Bhima-Koregaon case: SC stays Bombay HC order denying more time to file charge sheet

The Supreme Court on Monday stayed a Bombay High Court order refusing the Maharashtra police a 90-day extension to complete its investigation and file chargesheet against lawyer Surendra Gadling and others, who were accused of Maoist links in the aftermath of the Bhima-Koregaon violence.

A Bench led by Chief Justice of India Ranjan Gogoi asked whether the State whether it has filed the chargesheet. The Bench initially pointed out to the State that the Bombay HC has stayed its own order till November 1.

The High Court order, on October 24, had opened the window for Mr. Gadling, Nagpur University professor Shoma Sen, activists Sudhir Dhawale and Mahesh Raut and Rona Wilson to seek default bail.

They were arrested on June 6 by the Pune Police and a case was registered against them under the various provisions of The Unlawful Activities (Prevention) Act, 1967 and the Indian Penal Code.

“ The police started the investigation but could not complete the same. On September 3, 90 days were completed since the date of arrest of the respondents,” the Maharashtra government petition filed through State counsel Nishant Katneshwarkar said.

Hearing on Friday

Mr. Katneshwarkar mentioned the case before the Bench led by Chief Justice of India Ranjan Gogoi.

The Bench is likely to hear the case on Friday.

The petition argued that under Section 43-D (2) of the UAPA Act, the trial court may, on the report of the public prosecutor, extend the detention of the accused for another 90 days.

On September 2, the trial court had allowed an extension of 90 days, following which Mr. Gadling and the others moved the High Court, which set aside the trial court order. The High Court however stayed its order till November 1 to give the State time to appeal the Supreme Court.

The State government argued that the High Court resorted to a “pedantic view rather than resorting to a pragmatic view”. The High Court concluded that the report for the 90-day extension of detention was filed before the Sessions Judge by the case investigating officer instead of the public prosecutor as required by law.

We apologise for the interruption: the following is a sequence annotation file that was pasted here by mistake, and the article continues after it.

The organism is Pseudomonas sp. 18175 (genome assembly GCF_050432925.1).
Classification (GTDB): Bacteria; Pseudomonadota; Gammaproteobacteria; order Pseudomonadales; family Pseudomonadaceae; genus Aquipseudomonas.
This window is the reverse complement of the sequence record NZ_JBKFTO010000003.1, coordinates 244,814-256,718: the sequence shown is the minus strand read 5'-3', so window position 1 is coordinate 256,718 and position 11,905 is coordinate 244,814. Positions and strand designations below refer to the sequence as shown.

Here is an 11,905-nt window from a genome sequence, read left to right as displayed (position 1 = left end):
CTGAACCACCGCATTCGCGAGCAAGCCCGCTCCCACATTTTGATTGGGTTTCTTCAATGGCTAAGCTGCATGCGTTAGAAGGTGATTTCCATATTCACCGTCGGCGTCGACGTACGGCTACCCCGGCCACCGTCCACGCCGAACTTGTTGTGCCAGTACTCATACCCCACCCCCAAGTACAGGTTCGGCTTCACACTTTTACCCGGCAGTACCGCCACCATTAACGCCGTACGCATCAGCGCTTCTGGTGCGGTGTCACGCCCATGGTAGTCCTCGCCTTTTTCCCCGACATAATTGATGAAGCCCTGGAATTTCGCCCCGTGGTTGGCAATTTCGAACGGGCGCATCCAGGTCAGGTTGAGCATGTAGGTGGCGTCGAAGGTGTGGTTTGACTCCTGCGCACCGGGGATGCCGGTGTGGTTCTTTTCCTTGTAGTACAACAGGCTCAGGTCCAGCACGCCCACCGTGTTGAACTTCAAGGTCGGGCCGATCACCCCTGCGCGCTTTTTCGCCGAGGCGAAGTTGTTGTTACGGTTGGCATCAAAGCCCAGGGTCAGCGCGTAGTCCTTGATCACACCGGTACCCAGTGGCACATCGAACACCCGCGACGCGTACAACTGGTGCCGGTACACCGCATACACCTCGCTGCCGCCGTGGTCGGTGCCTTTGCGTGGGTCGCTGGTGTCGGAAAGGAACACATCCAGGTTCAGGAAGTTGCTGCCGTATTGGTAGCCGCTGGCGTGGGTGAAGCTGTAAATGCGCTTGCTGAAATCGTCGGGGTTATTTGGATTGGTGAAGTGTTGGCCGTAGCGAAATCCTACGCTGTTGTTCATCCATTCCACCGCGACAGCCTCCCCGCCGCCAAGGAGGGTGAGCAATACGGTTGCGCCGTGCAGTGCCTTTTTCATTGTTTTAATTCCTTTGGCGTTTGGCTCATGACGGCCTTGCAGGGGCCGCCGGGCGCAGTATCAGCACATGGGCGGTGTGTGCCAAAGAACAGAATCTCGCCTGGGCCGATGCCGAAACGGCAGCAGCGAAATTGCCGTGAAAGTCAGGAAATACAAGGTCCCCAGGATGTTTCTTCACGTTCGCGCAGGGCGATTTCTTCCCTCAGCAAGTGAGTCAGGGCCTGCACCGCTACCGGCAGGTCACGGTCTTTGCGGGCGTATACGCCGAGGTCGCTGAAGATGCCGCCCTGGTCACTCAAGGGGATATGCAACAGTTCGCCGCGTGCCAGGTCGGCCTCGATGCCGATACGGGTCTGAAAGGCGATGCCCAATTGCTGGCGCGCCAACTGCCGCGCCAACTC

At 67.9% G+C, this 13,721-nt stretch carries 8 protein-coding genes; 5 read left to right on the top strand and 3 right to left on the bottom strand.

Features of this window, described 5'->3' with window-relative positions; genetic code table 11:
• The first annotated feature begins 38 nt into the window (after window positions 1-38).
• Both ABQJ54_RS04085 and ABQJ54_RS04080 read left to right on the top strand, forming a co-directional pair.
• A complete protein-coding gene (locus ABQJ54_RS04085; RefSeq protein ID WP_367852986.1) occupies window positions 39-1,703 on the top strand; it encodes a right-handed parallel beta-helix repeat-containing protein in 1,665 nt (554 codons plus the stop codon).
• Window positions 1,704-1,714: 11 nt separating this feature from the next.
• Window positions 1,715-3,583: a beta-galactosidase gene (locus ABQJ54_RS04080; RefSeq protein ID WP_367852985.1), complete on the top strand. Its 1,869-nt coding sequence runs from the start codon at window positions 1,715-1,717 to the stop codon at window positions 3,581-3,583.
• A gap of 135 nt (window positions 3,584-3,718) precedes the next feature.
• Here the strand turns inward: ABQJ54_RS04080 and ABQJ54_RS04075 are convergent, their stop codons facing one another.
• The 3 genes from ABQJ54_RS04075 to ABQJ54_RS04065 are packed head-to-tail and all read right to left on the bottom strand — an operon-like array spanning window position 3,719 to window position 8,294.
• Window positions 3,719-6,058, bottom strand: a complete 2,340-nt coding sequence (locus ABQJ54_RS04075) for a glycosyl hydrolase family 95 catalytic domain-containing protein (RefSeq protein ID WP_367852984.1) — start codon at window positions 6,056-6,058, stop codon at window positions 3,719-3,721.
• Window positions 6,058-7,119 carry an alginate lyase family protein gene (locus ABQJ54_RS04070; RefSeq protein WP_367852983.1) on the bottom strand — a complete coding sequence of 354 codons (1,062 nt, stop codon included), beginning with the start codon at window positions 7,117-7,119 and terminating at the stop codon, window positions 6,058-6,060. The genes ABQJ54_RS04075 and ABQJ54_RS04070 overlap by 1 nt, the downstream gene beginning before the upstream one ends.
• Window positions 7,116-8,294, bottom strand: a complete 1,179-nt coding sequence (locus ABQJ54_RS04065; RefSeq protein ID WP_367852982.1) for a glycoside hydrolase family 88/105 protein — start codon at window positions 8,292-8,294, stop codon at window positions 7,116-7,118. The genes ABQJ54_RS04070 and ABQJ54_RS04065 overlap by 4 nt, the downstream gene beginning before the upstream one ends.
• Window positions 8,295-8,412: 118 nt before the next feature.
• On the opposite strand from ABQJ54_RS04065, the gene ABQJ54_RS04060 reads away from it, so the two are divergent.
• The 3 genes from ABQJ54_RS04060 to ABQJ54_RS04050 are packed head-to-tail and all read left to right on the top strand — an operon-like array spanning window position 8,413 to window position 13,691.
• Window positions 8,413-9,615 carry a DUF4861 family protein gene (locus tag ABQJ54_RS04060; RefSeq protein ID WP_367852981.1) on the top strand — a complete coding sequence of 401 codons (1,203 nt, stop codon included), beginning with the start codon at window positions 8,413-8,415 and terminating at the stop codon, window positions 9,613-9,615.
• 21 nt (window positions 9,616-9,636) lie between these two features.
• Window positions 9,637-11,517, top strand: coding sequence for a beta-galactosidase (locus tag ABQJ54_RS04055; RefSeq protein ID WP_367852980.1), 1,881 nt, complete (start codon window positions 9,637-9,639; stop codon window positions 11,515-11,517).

“The public prosecutor, by way of abundant precaution, took signature of the investigating officer. But the High Court was carried away by the fact of signature of the investigating officer and arrived at a conclusion that the report/application was not by the public prosecutor,” the State government contended in the special leave petition.

The State submitted the High Court was “carried away” by a reference made by the Sessions Judge that the application for extension was “filed by investigating officer”.

“It appears that the more the State took precaution to file the report/application for extension of time to complete the investigation, the more the high court considered it as improper and thereby passed the impugned order,” the State complained to the Supreme Court.

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Printable version | May 8, 2021 10:57:33 PM |

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